ChardonnayKnickertonSmythe Fri 01-Jul-16 17:14:57

I'm very worried and I think it's getting worse.
Probably TMI bit when I'm out and about I notice my nose is coveted with black sooty stuff. It didn't use to be like this a few months ago.

PolkadotsAndMoonbeams Fri 01-Jul-16 17:43:18

There's at least one CO level monitor up in Edinburgh - I think that's a very good idea.

tinymeteor Fri 01-Jul-16 17:44:51

I'm very worried about it. I live in SE London and have a child with a history of respiratory problems. If the cruise ship terminal goes ahead at Enderby Wharf that's just about the only thing that would drive me to move out of London.

Blueskies80 Fri 01-Jul-16 18:17:51

Am very concerned about it. I avoid certain places, eg parks on busy roads. I worry about my daughters school which is next to a B road which although residential has numerous buses running along it and the reception playground is next to it. Traffic is so much worse than even ten years ago. I live in zone 2/3 borders and in rush hour it can take upwards of 30 mins to travel 2 miles. Think drastic action needed, similar to when congestion charge originally introduced, to get people out of cars, and not just in central London too. Also reducing diesel vehicles too. And pushing all buses towards hybrid models.

poocatcherchampion Fri 01-Jul-16 18:20:18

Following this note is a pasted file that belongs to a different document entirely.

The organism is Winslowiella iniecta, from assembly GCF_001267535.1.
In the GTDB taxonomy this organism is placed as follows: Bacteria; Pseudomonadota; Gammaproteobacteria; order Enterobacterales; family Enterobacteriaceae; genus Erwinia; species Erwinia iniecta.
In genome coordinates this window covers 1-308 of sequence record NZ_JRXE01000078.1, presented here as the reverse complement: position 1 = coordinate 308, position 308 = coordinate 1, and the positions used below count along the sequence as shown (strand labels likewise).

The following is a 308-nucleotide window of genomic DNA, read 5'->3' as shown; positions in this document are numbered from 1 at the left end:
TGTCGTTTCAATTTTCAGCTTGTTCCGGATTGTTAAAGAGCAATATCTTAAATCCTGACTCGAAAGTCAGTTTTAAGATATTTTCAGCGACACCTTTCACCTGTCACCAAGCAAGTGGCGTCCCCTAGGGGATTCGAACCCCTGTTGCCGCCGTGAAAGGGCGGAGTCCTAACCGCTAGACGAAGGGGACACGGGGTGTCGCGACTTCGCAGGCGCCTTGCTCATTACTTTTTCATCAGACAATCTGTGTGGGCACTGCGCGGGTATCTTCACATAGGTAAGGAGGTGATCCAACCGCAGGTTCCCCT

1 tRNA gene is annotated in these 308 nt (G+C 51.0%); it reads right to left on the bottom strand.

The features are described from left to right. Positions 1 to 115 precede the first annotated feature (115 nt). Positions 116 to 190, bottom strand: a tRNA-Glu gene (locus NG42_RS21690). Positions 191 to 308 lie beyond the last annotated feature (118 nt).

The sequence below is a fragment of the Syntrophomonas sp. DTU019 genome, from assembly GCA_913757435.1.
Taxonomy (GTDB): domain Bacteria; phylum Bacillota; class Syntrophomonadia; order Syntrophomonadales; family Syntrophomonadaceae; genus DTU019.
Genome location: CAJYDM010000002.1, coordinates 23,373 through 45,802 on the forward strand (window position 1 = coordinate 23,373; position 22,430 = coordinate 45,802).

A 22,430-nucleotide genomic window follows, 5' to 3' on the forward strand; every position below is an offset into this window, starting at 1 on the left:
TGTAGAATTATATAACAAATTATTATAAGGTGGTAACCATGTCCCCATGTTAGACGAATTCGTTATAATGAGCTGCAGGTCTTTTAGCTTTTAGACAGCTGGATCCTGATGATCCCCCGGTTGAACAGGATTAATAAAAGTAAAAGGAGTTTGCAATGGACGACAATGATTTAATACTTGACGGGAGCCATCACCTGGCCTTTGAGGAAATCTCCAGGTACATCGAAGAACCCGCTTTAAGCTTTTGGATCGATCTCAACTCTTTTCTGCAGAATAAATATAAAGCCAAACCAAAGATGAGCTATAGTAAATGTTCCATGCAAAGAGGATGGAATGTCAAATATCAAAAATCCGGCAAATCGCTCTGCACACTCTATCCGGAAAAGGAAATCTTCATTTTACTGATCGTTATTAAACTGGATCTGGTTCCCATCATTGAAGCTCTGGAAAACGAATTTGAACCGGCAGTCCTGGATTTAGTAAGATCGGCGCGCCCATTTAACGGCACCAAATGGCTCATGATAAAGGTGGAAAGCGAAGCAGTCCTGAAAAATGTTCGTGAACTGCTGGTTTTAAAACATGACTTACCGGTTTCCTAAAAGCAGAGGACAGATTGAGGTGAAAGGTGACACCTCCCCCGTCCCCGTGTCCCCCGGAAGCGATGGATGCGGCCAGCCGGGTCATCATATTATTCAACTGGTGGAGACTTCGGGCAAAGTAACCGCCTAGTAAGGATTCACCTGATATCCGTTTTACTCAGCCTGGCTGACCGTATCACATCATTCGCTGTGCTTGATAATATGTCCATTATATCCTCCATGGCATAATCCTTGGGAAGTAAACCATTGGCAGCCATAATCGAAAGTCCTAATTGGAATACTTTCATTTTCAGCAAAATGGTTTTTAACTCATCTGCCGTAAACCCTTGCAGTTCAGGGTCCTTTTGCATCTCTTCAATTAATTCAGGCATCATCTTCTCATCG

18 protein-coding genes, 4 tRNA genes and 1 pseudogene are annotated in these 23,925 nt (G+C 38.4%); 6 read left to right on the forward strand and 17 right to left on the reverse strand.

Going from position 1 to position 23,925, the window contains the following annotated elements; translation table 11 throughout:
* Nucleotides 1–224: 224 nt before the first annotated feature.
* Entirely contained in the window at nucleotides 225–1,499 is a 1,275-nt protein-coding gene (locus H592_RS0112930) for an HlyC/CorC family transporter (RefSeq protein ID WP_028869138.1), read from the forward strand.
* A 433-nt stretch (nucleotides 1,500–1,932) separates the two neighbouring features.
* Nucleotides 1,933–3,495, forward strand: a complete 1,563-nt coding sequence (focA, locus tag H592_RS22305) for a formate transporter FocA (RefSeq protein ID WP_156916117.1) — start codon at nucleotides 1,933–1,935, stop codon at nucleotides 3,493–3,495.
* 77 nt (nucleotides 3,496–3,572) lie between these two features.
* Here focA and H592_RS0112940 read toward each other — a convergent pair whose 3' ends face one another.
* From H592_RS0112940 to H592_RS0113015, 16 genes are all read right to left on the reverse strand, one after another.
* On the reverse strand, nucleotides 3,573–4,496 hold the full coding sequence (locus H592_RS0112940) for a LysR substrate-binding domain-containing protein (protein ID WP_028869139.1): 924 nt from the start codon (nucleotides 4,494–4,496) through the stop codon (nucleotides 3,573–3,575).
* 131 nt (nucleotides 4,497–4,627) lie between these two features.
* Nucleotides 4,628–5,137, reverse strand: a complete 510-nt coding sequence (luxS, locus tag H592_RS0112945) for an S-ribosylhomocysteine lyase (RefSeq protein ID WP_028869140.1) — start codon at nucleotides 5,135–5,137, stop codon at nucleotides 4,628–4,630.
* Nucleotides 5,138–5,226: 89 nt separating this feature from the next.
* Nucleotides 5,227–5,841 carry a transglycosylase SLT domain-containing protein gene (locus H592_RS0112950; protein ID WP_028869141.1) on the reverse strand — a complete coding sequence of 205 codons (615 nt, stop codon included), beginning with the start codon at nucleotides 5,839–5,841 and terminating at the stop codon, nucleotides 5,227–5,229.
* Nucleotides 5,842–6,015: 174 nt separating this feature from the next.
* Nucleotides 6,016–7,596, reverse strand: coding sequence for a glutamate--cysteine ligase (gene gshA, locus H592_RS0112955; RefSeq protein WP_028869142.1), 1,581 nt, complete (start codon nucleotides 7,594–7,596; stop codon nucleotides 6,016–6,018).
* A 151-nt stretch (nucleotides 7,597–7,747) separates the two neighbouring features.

I live in a town in the midlands. I rarely think about it.

Although dh and I do "wash the London off" if we go there for work.

Oblomov16 Fri 01-Jul-16 18:47:25

Low on my list of concerns. I care about our air quality in the UK. I support green issues generally. But locally I believe the quality is good, that's why I choose to live here rather than outer London or inner London - which is where the mayor is most concerned.

RhubarbAndMustard Fri 01-Jul-16 18:56:53

It's not something I really think about on a daily basis. We live in a town in the SE and I've never worried about the air quality here.

When I worked in London it was more of a concern. Just coming home, blowing my nose and the tissue being black. It did worry me being pregnant and having to commute into such polluted air.

OvO Fri 01-Jul-16 19:00:12

It's never entered my head tbh.

I live on the outskirts of Edinburgh. I do notice the pollution smell when in the city centre but I'm not there often. Where I am is surrounded by trees, hills and farmland.

RingUpRingRingDown Fri 01-Jul-16 19:05:06

We live in the heart of rural England, so it's not an issue at all.

I do notice pollution when I visit cities, particularly London. They seem so smelly and dirty (and noisy) and my skin and hair feel horrible afterwards.

VoyageOfDad Fri 01-Jul-16 19:20:23

90 london secondary schools exposed to dangerous levels of pollution.

www.theguardian.com/environment/2016/jul/01/children-at-nearly-90-london-secondary-schools-exposed-to-dangerous-air-pollution

Cinnamon2013 Fri 01-Jul-16 19:21:29

I live in north London. I think about it at least weekly - there are days I find it difficult to breathe normally (and I'm not asthmatic). It has got considerably worse in last two years. I worry a lot about the children. I have ruled out one local school even though it's Outstanding as its on the A406 and the levels of NI have been listed as dangerously high. I'm considering another but it's also on a major road. I am really hoping the mayor can prioritise this issue.